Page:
On the Bering Sea
I’m writing this in my living room, a large room with a Christmas Tree alive with white lights! I left the lights on all night. I’ll post this at the library later this afternoon; no internet at the parsonage. I have a huge house to myself, and I have decided that this is, indeed, an adventure. I think I am actually more adventurous now than I have been in the past – except for the inner terrain, as you know… This morning, I sat in the little front room off the kitchen and watched as the “sun rose – “ well, the light came to this northern place, with the white mountains beginning to appear behind the barge docked across the way. I sat there, looking out over the Bering Sea.
The reason I’ve decided that I am an adventurer has to do with the landing of the small plane – a 3 hour flight from Anchorage – that dropped me here. At the Anchorage airport, we were warned that the flight might be delayed or cancelled because there were strong winds in Dutch Harbor. But we took off on time, and the flight was uneventful, a full flight, lots of young men probably coming here to work, a few couples (the new city manager and his wife, as I learned). When we were on the descent to land, we dipped due to wind a couple of times, but then we were stable again. I watched as the plane flew lower and lower, and as the wings came about 10’ from the cliff to our left. On the right, only Dutch Harbor bay… Then, I saw the landing strip – only one on the island, this is it!
We dropped from the air over the sea onto the landing strip, smoothly.
What most surprised me was how excited I was – excited, instead of anxious! I thought it must be great to be the pilot and be able to land on that strip each time. Later in the evening, at a “girls night out” gathering at the cozy home of the concert pianist who will play on Christmas Eve, I learned that the flight from Anchorage later that day had to turn back. So I guess we do have to trust the wisdom of air traffic controllers! During the flight instructions (given by a wool capped stewardess in jeans!), I paid attention for the first time ever about how to open your life jacket in case of a water landing. I did spend a few moments wondering where “under your seat” is!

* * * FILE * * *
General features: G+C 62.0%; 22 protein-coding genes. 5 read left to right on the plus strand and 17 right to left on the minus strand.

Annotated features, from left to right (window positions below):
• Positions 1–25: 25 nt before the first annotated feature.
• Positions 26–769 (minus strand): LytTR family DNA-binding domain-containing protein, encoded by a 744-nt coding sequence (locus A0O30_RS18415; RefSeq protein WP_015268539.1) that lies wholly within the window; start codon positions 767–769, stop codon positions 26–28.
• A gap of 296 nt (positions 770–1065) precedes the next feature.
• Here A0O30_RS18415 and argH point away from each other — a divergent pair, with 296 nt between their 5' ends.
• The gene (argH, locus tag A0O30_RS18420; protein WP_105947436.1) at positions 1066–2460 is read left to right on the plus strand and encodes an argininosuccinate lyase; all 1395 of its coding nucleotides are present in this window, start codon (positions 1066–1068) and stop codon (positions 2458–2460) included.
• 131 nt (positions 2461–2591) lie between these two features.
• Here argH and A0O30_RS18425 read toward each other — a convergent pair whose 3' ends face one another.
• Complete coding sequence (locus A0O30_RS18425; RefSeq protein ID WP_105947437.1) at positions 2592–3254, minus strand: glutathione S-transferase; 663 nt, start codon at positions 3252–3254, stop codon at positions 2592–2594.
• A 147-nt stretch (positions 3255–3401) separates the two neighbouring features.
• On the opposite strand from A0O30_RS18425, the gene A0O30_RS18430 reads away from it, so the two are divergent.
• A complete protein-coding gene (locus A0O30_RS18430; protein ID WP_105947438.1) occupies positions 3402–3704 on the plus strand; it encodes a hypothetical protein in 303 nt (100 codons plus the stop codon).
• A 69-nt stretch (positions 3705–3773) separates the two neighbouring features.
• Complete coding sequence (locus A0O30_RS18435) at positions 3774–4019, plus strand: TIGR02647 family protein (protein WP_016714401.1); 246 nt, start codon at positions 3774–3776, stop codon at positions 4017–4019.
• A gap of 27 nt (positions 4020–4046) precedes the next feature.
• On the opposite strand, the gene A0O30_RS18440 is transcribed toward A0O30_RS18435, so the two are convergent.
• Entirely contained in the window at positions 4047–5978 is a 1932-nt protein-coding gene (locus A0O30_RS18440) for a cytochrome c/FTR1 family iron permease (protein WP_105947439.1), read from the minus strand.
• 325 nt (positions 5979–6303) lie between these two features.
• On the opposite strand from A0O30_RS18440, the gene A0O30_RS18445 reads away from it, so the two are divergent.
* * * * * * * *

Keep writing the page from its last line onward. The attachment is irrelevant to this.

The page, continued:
I almost didn’t make it to the party last night, because it was after dark when I left home, and I drove in light snow in a car I had not driven before. After one mistake, I decided I would allow myself that one, and kept going, back on track. But I had to call the hostess when I was confused, about 3 blocks from her house. On the way home, no problems. It won’t take long to learn the “lay of the land” here.
What I learned today, though, when I shopped for groceries at the Safeway here, is that locals don’t like to go out in this weather – they wait out the snow and winds!I woke at my usual PST, and so I had several hours of darkness before I watched the light come. Later, I drove about 4 miles to Safeway on the one highway on the Island, hoping the road crew had really salted the road; sometimes, the lanes are right up to the edge of the Bering Sea! It was snowing, not heavily, the whole time. After I bought my basic food – a lot more expensive here than at home since it arrives by barge – I wanted to go to the coffee shop at the hotel on the Island. When I got out of the car, though, I experienced the cold wind, got back into the car, and drove home to have lunch here.
I live about 2 blocks from the old wooden frame Russian Orthodox Church, and about 3 blocks from the City Center, library, aquatic center, and United Methodist Church. If/when there is day with no snow or rain, I’ll walk there. Now, I cautiously drive, remembering the days when I drove in this weather regularly in Wisconsin. Sometimes, the smell of the air makes me nostalgic.
Remember that this is a retreat for me, and I love waiting for the Solstice here, when the light is so appreciated. I’ll check online for the exact day and time this year. Pray for me on my retreat. God is good, all the time… truly…